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Capturing Australia’s Outback in 3-D: Part 1

Intro: I recently got to take part in a neat project, called AusGeol, which provides a repository of digital geological teaching and learning resources that documents the diverse geology of Australia. A colleague and I were assigned the task of visiting the Northern Territory (N.T.) to document (through photography) some interesting and important geological sites. In this 2-part blog post I will be sharing some of the geology of the Northern Territory with regular photos and embed links to the 3-D examples.

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Outlined path of part 1 through the Northern Territory, Australia (Google Earth, 2017)

The work was done using a regular DSLR camera and a UAV (drone) to basically take multiple photos from different angles of a rock outcrop or feature of interest. Then, as long as a GPS point was recorded and a scale with a north direction evident, we can turn these mosaics of images into a 3-D model (using a program called AgiSoft photoscan), or into full spherical panoramas (e.g., Google street-style stuff).

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Myself in the Northern Territory, Australia, outback with some of our camera equipment.

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Our vehicle and campsite for the night – Northern Territory, Australia

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Making the most out of one campsite with a power outlet to charge… everything (haha)

The program is part of the University of Tasmania, led by Dr. Michael Roach, with funding from the Australian Government Office for Learning and Teaching and partner institutions. Every captured geological outcrop is made freely available on the website http://www.ausgeol.org/, with an extensive virtual library that has a diverse selection of well-documented examples of important geological features to assist in the development of student geological field skills. For examples of my sites in the N.T. as well as others through Australia, check out the atlas http://www.ausgeol.org/atlas/.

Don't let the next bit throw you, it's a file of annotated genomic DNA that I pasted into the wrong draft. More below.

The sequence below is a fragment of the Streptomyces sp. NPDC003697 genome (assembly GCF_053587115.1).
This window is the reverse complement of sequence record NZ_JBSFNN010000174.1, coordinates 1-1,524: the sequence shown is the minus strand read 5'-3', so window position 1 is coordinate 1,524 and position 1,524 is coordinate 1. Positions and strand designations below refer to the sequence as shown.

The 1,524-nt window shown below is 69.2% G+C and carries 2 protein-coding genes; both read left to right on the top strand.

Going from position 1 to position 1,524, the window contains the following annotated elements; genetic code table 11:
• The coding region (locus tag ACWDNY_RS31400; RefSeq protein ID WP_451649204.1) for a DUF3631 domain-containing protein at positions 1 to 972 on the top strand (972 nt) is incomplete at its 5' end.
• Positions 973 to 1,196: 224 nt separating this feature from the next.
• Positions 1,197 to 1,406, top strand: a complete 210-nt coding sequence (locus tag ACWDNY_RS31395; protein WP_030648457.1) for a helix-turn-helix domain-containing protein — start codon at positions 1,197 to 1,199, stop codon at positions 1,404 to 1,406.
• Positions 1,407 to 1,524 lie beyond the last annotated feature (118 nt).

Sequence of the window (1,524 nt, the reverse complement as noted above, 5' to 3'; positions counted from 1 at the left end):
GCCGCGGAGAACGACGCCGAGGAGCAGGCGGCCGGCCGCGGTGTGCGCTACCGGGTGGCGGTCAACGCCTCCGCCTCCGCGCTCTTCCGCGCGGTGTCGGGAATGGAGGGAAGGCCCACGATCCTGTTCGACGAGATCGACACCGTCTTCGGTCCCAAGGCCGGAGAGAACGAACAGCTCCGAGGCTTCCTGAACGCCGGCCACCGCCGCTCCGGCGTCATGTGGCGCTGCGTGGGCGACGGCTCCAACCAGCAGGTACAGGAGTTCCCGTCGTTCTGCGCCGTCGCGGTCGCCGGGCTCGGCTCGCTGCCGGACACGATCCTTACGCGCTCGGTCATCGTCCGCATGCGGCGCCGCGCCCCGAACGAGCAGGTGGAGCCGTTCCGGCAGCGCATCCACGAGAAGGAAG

Brief intro to Northern Territory

Geology, Northern Territory, Australia, Simplified map, map, NT

Geological map of the Northern Territory, Australia (Ahmad and Scrimgeour, 2006)

The N.T. comprises ~ 13% of the Australian continent. It is underlain by the North Australian Craton, and it is dominantly Palaeoproterozic in age (~ 1.8 billion years old), with some Archean basement ‘inliers’ (Ahmad and Scrimgeour, 2013). Along with the Palaeoproterozoic basins and orogens (i.e., North Australian Platform Cover and Orogenic Domains), there are large Neoproterozoic to Palaeozoic sedimentary basins (i.e., Central Australian Platform Cover and Younger basins). Geological regions of the N.T. are broken into “provinces” or “basins” which are areas with distinct geological characteristics and ages; they are separated from one another by major structures and/or unconformities (Ahmad and Scrimgeour, 2013).

Outline of path from north (Darwin) to south (Alice Spring) on a simplified geological map of the Northern Territory - Australia (Ahmad and Scrimgeour, 2006)

Craton boundaries of Australia (from Ahmad and Scrimgeour, and references therein, 2006)

 

The trip – part 1 (Darwin to Alice Springs)

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Outline of path from north (Darwin) to south (Alice Spring) on a simplified geological map of the Northern Territory – Australia (Ahmad and Scrimgeour, 2006)

The Northern Territory is a big place… in total we drove over 4,000 km in ~ 3 weeks! Thus I will only go through some places in these posts, with some of my favorite digital captures! This was largely done going down the Stuart Highway (known as “the track”) until just before Alice Springs, in which several detours were then taken to the west and east.

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“The Track” (i.e., Stuart Highway, Northern Territory, Australia)

 

Katherine Gorge

Starting from the north, not too far south from Darwin, is the Katherine Gorge, a popular destination for tourists as it is quite beautiful and offers lots of hiking, swimming, sightseeing, etc.! Though I didn’t do any of this though (haha), as we had to move fast to cover the N.T., we still managed to capture some of the stunning coarse-grained conglomerates of rounded boulders and cobbles that make up the gorge, as well as views of the banded sandstones along the riverside (~ Paleoproterozic 1.7 billion years old).

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Katherine Gorge, Northern Territory, Australia

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Coarse-grained conglomerate rocks of the Katherine Gorge, Northern Territory, Australia